Should your circumstances allow, you can stay home with your child/ren. If your child/ren is between one and two years of age and you are a registered member of the National Social Insurance Scheme, you will be eligible to receive cash-for-care benefits. The condition for receiving cash-for-care benefit is that the child does not have a full-time place in a kindergarten that receives public subsidies. A full-time place entails that it is agreed that the child is at the day-care centre for 20 hours or more per week. If the agreed attendance is shorter, 50 per cent case-for-care benefit may be provided. Cash-for-care benefits can be granted for a maximum of 11 months. Contact NAV for more information.
Åpne Barnehage (Open kindergartens)
If you are staying home with your child/ren. you might be interested in knowing about open kindergartens. An open kindergarten is a kindergarten where the child/ren is accompanied by a parent or carer. You do not have to apply to join an open kindergarten, nor is there admission or registration. You simply show up, pay a small fee (usually between 10-40 NOK) and enjoy the activities. There is free play, baby music, singing and dancing sessions and some open kindergartens even have midwives, nurses and other professionals coming in to give talks on topics relating to children and childcare. Coffee/tea and fruit are usually included while you bring a packed lunch for yourself and your child/ren. The open kindergartens are open for only a few hours a day but it is a great place for your child/ren and yourself to socialise with others. Find open kindergartens on your municipality’s website.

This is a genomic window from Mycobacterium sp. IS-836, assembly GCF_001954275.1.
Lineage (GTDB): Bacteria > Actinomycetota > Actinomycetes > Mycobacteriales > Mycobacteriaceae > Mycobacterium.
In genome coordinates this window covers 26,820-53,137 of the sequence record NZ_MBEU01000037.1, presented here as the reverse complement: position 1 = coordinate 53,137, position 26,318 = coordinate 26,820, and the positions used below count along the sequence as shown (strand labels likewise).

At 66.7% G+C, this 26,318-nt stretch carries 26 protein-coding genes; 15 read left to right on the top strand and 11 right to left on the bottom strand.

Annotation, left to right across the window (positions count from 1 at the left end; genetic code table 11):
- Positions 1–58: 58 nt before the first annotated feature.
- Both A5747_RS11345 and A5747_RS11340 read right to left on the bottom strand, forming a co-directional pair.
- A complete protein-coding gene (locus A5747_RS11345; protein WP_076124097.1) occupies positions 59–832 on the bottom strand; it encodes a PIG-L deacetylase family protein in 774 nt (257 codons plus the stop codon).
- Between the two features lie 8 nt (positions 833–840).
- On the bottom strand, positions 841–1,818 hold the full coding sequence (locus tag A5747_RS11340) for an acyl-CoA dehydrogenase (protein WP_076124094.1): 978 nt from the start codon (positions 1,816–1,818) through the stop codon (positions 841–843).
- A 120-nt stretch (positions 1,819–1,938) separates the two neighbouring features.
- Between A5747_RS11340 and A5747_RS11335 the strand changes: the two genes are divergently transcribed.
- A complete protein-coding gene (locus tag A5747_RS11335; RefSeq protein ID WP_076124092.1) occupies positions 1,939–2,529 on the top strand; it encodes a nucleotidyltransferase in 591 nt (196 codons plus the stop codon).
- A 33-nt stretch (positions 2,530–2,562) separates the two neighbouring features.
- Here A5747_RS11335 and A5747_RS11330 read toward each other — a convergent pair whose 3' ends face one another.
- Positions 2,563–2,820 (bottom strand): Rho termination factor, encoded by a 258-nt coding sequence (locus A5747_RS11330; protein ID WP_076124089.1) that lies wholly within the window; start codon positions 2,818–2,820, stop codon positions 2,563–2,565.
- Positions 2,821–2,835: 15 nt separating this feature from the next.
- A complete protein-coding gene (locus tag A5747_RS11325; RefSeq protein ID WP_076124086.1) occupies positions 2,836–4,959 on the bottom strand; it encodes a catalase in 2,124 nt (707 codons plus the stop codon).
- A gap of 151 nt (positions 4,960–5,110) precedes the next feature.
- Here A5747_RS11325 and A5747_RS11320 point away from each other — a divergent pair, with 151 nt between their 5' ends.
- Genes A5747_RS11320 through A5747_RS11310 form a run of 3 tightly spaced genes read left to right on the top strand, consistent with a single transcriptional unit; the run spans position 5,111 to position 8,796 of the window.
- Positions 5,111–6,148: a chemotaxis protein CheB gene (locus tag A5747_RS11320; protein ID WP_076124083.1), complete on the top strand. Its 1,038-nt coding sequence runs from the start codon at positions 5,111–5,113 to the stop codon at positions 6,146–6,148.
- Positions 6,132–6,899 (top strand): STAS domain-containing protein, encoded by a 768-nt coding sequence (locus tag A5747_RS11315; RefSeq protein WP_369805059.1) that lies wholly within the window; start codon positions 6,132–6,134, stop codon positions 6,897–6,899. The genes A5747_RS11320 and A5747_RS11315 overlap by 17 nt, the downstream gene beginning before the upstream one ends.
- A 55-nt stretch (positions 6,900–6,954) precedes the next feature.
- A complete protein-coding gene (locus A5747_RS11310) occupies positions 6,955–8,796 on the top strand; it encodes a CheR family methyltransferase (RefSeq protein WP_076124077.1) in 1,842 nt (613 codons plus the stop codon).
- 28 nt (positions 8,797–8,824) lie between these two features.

A dagmamma looks after children in her own home or in your home. She may or may not be connected to an organisation and anyone can become a dagmamma, so trust your instincts and check references thoroughly. Always have a written contract drawn up. Most dagmammas work legally (meaning they are registered and pay tax) but there are some dagmammas who work ‘black’ (meaning they are not registered and do not pay tax). Tax must be paid if payment for the work done exceeds 6000 NOK per year.